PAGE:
Apple, on the other hand, is approaching $300 billion in reserves and arguably could buy both Ford and General Motors for cash, so going out of business isn’t a huge concern for Cook. Also, Cook likely would come to market with a real line of car products, and he already has a huge number of storefronts that could market Apple cars.

Apple knows a bit about batteries as well, given that most of its products use them, and it is far more advanced in computer technology — particularly given that it already has partnered with IBM.

It is widely expected that the Apple car will be self-driving at launch. Apple still has a massive number of fans. Even though Tesla drivers likely are iPhone users, by and large, I would guess that if it came to a choice, a significant number would migrate to the Apple car. iPhone users are the superset — there are millions more than Tesla users — suggesting a total available market for Apple that could exceed Tesla’s by at least a magnitude.

Jobs vs. Cook

This is where it gets interesting. Apple was on the ropes when Jobs took it over, and he had to roll against incredibly well-funded companies like Microsoft. I think you could argue that Jobs did OK, and he actually grew Apple’s loyal customer base massively over the objections of better-funded companies.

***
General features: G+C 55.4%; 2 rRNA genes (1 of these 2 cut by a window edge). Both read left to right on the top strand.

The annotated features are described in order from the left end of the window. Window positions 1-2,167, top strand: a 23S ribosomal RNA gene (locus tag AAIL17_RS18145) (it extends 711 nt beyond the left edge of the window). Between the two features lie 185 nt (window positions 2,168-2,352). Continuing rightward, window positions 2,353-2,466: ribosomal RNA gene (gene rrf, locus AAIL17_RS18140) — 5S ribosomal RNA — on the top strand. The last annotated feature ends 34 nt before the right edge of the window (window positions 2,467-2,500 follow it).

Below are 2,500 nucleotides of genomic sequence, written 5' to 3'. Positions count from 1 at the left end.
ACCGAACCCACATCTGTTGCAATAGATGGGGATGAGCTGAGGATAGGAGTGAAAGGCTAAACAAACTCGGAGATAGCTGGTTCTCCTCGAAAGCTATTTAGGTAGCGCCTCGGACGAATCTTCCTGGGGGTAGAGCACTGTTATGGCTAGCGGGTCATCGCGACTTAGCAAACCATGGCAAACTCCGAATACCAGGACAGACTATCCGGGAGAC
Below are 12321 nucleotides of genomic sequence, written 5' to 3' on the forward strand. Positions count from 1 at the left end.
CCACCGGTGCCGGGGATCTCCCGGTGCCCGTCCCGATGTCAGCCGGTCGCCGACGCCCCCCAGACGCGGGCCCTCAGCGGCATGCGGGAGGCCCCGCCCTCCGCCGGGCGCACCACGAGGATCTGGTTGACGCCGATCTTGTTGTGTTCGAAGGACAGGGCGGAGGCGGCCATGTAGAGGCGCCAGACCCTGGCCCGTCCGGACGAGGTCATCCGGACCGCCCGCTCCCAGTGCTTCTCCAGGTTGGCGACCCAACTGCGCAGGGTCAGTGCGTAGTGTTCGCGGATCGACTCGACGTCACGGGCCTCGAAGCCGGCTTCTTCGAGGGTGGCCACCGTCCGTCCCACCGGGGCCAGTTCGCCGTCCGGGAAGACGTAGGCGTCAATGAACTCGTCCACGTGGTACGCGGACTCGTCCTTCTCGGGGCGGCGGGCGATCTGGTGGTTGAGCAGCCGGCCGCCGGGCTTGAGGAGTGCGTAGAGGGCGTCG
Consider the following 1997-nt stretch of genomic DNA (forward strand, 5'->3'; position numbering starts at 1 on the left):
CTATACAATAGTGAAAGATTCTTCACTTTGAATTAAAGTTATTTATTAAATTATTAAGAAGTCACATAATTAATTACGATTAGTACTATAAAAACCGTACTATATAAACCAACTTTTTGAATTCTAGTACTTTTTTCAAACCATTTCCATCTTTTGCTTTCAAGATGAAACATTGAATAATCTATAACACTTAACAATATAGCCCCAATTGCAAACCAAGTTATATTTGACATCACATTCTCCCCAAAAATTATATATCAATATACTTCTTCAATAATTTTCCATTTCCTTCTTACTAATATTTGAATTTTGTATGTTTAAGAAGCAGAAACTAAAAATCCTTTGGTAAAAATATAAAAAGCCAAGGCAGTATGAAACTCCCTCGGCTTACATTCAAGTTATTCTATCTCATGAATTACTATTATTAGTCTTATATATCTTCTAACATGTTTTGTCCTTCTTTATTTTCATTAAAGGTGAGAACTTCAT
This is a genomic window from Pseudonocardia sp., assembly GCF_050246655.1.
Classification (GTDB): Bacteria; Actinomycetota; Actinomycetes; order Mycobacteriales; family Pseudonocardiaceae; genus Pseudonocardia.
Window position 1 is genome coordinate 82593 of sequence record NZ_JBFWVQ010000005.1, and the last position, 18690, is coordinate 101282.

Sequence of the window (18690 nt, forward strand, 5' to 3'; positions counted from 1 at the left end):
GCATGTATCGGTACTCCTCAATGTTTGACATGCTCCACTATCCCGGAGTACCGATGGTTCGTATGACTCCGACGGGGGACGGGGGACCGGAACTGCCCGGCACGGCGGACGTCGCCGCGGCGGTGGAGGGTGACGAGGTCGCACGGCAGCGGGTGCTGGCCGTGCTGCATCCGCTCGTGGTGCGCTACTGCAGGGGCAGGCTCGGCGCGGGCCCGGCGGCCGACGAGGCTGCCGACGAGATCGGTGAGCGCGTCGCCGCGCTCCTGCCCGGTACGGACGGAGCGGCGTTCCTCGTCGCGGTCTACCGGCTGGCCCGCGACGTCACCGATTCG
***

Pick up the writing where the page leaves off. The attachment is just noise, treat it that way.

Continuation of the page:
This time around, the proxy for Jobs — Musk — has a similar set of tools, while Cook’s skills are far closer to those of Microsoft ex-CEO Steve Ballmer. So this could be a rematch of what happened between the iPod and Zune, but with different players. However, both parties are aware of that earlier fight and can learn from it.

Wrapping Up: Who Wins?

I think the winner will come down to two things: 1) how well Apple’s initial offering does from the standpoint of its existing loyal base — Apple can’t disappoint its base if it wants to get to critical mass; and 2) how many of Tesla’s current problems Musk can solve before Apple enters the market. Among other things, Tesla needs to offer a complete line of products that it can sell in every state.

The outcome is too close to call, but in a world increasingly worried about global warming, the fact that two companies are competing in the U.S. for which can make the best self-driving electric car means that regardless of whether Tesla or Apple wins, we win — and I’m good with that.